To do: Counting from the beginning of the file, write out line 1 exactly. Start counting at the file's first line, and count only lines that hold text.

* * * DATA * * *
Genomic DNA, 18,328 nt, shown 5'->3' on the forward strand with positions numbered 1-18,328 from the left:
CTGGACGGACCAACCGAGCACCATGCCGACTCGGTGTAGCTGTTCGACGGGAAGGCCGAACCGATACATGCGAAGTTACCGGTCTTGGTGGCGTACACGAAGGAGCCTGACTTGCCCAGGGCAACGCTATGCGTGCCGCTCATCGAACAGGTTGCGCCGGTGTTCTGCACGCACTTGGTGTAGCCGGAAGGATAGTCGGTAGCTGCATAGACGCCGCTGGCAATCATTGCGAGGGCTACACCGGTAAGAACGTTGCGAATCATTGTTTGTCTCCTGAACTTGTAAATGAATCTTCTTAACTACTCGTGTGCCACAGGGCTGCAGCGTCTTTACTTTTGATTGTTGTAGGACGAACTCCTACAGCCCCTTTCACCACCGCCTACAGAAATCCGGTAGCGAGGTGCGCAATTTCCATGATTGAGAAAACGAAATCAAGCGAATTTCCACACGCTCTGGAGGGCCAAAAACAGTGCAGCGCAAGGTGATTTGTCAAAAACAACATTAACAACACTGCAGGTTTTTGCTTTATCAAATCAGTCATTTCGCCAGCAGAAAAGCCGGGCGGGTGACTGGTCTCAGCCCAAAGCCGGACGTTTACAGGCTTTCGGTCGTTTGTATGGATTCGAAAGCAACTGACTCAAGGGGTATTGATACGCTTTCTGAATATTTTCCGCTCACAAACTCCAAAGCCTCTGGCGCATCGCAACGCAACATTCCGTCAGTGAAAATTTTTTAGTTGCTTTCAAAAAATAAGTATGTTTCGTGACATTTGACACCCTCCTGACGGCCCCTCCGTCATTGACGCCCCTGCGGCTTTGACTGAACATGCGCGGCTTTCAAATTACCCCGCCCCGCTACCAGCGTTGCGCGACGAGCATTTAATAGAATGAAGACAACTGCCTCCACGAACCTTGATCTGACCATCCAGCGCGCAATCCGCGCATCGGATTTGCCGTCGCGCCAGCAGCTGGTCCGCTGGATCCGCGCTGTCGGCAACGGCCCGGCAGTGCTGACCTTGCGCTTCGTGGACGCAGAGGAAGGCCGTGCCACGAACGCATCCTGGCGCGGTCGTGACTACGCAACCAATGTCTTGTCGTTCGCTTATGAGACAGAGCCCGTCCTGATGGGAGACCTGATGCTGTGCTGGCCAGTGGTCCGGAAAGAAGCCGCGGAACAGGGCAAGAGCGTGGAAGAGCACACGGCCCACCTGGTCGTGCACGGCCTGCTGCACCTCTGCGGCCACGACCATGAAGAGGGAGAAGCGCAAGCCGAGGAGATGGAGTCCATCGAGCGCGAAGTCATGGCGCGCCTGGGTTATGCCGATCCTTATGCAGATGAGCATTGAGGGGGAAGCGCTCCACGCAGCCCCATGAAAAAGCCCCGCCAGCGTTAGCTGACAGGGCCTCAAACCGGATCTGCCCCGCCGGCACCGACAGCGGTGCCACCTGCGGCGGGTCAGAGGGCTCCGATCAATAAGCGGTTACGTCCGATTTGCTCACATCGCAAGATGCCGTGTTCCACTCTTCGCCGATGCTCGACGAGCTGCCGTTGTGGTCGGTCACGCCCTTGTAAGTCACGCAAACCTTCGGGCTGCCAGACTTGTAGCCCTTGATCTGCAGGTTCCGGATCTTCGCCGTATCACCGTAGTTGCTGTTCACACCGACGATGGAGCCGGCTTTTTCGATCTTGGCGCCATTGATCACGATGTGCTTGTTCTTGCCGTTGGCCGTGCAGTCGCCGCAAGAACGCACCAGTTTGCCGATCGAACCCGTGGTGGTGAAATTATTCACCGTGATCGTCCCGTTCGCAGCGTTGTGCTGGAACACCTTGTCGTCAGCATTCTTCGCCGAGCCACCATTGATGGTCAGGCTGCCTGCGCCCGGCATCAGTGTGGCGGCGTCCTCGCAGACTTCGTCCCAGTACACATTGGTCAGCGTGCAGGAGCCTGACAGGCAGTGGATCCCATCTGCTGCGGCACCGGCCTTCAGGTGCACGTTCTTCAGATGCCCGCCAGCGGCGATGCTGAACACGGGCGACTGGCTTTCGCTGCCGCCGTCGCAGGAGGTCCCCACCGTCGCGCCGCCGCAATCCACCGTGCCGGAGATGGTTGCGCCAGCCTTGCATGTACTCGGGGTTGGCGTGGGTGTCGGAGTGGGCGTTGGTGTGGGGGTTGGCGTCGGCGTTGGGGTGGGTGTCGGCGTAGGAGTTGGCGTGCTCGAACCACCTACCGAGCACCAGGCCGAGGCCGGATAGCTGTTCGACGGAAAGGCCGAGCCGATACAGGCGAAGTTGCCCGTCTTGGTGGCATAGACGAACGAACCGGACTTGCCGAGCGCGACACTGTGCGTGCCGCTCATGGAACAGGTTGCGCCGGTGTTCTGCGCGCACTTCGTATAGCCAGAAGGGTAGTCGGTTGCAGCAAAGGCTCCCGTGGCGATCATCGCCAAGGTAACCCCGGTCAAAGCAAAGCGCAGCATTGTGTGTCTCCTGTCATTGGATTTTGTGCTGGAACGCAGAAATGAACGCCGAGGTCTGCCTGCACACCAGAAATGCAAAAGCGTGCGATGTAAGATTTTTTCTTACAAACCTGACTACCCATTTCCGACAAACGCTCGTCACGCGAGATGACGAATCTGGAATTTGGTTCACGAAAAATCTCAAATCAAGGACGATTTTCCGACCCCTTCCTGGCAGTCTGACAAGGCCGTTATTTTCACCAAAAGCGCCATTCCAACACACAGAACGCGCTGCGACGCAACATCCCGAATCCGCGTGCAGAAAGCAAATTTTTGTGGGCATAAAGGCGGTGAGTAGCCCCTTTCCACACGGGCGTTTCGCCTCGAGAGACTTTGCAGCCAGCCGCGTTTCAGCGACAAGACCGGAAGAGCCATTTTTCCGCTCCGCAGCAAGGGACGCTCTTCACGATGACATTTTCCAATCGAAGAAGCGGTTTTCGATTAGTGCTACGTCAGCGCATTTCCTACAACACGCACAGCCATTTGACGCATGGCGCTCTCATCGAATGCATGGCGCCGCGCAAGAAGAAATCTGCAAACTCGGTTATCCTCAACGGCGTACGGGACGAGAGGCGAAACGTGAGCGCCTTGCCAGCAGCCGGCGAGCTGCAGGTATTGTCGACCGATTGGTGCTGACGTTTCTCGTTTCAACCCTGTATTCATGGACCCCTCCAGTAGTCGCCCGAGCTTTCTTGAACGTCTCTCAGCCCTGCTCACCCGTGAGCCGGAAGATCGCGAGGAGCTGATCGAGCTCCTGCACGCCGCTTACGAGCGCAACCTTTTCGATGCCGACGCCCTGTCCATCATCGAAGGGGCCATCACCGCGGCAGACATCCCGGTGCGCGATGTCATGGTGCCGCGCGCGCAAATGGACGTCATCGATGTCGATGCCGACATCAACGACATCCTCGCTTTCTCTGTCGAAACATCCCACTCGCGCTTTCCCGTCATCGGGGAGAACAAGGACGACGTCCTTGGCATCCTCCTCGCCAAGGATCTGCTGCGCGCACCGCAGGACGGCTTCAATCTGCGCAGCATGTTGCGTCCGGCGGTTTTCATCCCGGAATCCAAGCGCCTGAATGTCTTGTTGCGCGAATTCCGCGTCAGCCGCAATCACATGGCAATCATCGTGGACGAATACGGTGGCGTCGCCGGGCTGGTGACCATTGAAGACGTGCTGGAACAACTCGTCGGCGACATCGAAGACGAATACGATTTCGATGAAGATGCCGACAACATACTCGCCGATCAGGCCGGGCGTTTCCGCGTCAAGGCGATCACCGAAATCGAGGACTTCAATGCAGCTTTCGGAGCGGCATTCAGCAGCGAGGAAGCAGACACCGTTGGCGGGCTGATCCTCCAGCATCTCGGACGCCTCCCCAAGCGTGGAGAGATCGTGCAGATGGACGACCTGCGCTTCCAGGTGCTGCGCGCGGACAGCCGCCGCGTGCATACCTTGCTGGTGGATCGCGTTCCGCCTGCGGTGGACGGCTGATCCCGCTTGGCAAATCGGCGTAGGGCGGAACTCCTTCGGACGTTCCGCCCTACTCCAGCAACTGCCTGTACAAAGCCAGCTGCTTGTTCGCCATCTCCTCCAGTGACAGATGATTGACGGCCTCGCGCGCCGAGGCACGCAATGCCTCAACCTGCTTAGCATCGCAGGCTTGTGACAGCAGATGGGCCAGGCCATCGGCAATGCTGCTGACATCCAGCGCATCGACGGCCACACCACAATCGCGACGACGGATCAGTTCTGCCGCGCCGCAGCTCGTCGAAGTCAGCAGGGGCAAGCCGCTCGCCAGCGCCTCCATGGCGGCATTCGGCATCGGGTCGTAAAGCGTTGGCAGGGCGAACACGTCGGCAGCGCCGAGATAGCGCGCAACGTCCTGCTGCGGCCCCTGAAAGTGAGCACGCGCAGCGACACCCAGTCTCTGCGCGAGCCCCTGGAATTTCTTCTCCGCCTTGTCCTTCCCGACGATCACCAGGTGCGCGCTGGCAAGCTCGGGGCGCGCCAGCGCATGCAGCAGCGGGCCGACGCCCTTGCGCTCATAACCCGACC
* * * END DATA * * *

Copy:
Genomic DNA, 18,328 nt, shown 5'->3' on the forward strand with positions numbered 1-18,328 from the left: